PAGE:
As previously mentioned with the current political focus on localization, there are potential problems, about ensuring that community stakeholders are representative of everyone from the place, communities of interest within that place, and sub-places and sub-interests within the geographic communities. In fact place-based development has been a key focus of Arkleton. In 2004 the focus of our seminar was the importance of place-based & consequential learning for rural communities and people. Of course grass-roots development has been a mantra for many years – the desire to ensure the local rural voice is heard. But this ideology- that specific resources and capital within an area can hold the key to its development, has been critiqued as being impractical in a complex society with multiple connections. So now we hear of rural governance needing to take into account a form of ‘new-grassroots’ development, where local resources and capital are combined vertically with ‘extra-local’ resources and capital, creating a balance between internal and external control.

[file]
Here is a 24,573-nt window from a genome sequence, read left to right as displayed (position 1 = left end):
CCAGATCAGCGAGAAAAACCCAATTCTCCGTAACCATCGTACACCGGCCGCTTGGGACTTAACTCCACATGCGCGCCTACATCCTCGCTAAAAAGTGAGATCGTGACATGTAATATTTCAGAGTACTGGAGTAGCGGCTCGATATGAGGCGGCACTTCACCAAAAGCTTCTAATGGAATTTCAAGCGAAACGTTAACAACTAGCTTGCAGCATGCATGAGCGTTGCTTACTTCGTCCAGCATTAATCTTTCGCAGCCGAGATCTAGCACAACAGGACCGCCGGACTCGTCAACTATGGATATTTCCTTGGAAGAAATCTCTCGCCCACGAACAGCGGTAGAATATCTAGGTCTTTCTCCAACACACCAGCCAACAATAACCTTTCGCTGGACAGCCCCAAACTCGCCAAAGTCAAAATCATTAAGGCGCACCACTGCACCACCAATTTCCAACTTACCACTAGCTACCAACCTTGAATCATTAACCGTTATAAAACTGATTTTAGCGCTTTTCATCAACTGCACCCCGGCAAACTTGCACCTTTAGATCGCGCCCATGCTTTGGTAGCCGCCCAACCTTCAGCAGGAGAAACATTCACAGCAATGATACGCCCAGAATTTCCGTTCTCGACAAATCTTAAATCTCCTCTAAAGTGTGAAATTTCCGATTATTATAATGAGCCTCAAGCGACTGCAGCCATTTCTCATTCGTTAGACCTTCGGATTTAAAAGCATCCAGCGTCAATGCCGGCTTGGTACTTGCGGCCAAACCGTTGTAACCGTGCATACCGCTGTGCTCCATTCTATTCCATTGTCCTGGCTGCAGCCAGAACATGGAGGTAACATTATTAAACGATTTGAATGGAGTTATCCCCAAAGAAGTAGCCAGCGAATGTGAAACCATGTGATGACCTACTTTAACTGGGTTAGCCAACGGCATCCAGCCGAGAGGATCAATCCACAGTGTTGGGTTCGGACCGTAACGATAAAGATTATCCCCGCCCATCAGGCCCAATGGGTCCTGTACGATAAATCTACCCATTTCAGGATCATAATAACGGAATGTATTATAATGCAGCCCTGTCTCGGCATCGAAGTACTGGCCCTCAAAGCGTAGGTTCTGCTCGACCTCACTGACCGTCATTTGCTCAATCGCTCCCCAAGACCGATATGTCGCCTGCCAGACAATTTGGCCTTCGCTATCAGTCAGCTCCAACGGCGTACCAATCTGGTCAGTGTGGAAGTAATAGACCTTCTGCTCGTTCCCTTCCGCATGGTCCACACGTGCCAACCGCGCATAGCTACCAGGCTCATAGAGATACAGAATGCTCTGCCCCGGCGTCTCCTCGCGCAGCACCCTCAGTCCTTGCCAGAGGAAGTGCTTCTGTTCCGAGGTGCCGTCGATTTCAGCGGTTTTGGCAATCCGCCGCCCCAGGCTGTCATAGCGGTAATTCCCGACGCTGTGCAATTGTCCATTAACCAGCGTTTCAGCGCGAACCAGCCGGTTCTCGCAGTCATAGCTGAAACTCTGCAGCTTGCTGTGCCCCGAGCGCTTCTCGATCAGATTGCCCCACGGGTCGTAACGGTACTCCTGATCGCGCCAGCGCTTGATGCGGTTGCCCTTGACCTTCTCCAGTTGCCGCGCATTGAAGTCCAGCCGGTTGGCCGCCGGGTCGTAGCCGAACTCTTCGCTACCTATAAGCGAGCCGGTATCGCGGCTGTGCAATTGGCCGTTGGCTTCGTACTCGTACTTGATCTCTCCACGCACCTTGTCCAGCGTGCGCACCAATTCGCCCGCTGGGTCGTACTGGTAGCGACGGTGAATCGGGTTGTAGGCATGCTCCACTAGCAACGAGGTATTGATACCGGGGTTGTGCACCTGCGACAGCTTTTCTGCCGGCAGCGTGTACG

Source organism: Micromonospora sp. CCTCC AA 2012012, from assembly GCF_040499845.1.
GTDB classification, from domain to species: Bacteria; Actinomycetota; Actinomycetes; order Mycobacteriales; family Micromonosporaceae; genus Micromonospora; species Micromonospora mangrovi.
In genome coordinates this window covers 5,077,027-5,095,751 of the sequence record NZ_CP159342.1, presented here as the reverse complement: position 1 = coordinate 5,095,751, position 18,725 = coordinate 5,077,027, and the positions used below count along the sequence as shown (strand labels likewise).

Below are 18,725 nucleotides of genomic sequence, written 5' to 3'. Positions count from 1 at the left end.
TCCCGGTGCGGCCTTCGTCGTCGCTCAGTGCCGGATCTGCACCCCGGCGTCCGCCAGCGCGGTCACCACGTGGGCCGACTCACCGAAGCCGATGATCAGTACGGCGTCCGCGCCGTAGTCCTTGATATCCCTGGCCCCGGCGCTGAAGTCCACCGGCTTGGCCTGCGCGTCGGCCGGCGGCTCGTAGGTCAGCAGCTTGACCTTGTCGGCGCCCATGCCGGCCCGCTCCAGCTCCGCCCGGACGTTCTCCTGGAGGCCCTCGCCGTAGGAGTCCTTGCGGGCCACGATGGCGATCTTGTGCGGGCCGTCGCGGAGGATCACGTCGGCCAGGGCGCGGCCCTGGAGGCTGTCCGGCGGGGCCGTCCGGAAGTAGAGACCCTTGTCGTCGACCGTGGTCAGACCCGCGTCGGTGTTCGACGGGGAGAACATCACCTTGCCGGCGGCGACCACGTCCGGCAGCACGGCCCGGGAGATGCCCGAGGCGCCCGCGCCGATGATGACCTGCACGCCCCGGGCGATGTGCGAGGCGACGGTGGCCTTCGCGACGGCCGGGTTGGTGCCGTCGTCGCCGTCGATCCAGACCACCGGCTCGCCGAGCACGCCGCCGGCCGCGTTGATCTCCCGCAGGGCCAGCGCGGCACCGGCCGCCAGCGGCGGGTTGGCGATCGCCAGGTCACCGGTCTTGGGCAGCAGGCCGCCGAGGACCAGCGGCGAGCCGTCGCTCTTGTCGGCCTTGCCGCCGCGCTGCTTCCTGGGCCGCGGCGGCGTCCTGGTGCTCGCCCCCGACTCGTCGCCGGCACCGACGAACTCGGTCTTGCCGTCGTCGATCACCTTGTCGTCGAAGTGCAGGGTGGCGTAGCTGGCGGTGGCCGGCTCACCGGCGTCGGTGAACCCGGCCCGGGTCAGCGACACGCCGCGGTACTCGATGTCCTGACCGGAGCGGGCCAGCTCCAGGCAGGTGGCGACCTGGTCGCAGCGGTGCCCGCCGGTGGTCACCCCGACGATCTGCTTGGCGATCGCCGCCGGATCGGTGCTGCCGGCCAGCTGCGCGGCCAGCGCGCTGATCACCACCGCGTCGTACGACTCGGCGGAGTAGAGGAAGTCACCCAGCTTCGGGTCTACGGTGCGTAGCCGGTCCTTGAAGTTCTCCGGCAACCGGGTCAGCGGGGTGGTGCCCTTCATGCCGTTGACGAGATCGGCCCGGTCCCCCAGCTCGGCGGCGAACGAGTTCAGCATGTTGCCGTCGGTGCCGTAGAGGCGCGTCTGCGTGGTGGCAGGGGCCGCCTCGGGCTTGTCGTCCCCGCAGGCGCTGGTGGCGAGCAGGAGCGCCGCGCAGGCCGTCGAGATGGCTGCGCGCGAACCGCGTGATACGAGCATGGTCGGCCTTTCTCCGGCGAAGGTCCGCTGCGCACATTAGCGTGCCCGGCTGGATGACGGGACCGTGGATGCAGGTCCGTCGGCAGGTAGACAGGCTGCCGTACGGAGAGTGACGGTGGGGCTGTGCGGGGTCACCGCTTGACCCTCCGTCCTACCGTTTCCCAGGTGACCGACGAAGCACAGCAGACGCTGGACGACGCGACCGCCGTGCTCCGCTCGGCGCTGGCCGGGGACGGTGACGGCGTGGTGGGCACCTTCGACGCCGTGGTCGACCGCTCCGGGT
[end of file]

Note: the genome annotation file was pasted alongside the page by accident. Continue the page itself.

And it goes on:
Local connections still exist, however, and the infrastructure on which the community relies is not just about these ‘new-grassroots’ partnerships but also loose networks, cultures and practices within communities (the linking social capital). A more general term of ‘networked development’ has been adopted to encompass the multitude of connections and practices that make up the institutional infrastructure. The growing emphasis on rural governance and localism suggests that there will be greater need for networked development and a degree of ‘buy in’ from the state so as to allow power to be transferred to the local; so as to facilitate empowerment and mobilise local capabilities.
Life will become more complex and local communities need to think of new ways to develop.